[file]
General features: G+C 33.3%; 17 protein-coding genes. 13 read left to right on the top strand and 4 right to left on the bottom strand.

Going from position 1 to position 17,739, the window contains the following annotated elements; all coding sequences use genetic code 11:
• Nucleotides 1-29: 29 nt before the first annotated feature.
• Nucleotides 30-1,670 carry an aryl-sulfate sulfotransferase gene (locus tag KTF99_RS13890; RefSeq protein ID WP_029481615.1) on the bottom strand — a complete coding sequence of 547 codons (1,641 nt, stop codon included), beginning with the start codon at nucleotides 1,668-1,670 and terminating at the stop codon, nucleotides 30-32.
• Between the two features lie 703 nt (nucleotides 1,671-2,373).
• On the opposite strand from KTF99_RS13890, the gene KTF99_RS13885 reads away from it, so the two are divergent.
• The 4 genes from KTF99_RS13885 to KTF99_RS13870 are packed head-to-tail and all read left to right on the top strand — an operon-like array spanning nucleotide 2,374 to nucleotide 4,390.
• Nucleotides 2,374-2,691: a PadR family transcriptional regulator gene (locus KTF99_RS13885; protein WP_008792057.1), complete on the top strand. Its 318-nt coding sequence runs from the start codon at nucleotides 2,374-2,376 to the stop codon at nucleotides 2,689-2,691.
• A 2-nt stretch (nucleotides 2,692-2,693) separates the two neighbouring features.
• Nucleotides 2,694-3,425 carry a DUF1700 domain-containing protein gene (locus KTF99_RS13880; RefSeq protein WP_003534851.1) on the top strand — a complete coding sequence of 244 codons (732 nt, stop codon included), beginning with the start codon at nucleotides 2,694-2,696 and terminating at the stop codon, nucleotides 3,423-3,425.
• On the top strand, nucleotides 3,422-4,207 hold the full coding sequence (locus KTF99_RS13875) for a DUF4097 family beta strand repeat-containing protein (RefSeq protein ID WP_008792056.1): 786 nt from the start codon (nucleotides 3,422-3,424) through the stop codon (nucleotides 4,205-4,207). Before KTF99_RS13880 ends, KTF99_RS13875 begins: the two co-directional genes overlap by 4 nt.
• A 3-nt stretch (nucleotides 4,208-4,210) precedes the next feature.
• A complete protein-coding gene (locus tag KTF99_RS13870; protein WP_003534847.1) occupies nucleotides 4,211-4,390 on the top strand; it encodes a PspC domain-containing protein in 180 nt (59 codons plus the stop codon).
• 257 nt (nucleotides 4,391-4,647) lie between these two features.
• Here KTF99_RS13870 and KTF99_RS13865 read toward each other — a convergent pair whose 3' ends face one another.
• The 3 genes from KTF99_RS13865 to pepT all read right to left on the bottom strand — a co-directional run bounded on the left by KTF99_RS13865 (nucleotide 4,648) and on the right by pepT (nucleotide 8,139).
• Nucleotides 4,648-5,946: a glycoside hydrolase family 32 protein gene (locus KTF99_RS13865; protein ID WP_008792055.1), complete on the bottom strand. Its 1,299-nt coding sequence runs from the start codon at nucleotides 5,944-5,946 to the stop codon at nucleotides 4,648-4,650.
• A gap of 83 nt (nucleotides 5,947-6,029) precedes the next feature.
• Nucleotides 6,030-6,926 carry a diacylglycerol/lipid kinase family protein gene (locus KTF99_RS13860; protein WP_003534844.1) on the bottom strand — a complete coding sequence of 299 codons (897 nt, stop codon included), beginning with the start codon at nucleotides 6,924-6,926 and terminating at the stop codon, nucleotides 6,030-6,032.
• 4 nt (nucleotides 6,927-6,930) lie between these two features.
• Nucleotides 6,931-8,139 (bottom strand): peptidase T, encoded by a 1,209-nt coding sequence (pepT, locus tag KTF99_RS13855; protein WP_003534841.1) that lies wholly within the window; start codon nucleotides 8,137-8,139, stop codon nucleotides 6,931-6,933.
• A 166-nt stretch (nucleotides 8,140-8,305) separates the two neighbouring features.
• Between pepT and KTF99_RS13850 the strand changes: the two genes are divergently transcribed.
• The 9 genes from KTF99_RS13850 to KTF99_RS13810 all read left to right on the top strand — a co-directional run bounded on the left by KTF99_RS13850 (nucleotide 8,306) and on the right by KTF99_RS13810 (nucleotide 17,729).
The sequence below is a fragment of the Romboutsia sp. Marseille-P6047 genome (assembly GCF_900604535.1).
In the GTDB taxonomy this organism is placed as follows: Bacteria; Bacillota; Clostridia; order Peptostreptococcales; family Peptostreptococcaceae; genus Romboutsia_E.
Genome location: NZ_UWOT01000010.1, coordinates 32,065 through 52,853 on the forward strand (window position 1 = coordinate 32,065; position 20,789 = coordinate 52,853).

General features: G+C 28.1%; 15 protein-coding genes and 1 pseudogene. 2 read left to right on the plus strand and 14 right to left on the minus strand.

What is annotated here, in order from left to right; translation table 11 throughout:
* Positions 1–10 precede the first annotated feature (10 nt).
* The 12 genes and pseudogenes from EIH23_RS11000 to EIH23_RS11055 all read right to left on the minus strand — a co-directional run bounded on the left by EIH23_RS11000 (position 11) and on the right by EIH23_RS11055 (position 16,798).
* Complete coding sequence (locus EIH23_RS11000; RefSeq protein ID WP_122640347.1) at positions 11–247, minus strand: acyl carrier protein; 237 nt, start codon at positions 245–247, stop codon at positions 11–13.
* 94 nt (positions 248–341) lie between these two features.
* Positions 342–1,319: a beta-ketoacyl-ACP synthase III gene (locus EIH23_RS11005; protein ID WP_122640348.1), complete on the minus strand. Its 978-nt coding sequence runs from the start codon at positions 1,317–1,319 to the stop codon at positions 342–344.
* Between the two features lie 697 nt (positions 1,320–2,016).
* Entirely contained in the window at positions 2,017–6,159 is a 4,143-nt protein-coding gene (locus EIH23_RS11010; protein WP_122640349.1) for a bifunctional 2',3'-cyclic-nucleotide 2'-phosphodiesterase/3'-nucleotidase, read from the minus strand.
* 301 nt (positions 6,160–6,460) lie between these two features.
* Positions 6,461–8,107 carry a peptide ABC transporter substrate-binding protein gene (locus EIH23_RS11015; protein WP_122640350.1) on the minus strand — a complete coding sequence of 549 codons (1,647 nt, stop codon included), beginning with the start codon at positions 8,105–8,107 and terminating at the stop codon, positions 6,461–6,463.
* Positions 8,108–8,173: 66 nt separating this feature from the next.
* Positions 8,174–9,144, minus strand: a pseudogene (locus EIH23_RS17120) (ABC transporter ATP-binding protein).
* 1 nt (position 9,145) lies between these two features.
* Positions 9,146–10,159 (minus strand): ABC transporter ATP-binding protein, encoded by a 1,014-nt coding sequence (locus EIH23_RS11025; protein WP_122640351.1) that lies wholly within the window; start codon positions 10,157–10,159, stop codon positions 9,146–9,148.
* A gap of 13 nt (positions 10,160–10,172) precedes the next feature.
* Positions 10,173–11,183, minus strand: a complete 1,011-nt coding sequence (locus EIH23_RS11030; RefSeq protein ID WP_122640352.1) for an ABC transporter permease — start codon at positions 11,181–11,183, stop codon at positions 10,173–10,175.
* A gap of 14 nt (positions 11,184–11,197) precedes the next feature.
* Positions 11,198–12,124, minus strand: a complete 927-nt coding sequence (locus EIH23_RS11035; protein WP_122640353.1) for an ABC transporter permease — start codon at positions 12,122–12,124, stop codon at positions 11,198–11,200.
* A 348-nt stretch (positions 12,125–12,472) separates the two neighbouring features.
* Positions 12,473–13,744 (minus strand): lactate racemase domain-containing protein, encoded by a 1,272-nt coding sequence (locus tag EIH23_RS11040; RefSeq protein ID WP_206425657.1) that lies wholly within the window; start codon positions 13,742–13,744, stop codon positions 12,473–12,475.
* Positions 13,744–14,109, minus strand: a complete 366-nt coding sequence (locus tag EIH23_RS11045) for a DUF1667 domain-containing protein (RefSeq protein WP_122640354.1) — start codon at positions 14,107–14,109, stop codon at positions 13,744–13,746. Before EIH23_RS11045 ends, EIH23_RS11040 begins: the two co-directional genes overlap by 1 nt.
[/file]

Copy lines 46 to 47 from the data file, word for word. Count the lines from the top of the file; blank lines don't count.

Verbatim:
* Positions 11,198–12,124, minus strand: a complete 927-nt coding sequence (locus EIH23_RS11035; protein WP_122640353.1) for an ABC transporter permease — start codon at positions 12,122–12,124, stop codon at positions 11,198–11,200.
* A 348-nt stretch (positions 12,125–12,472) separates the two neighbouring features.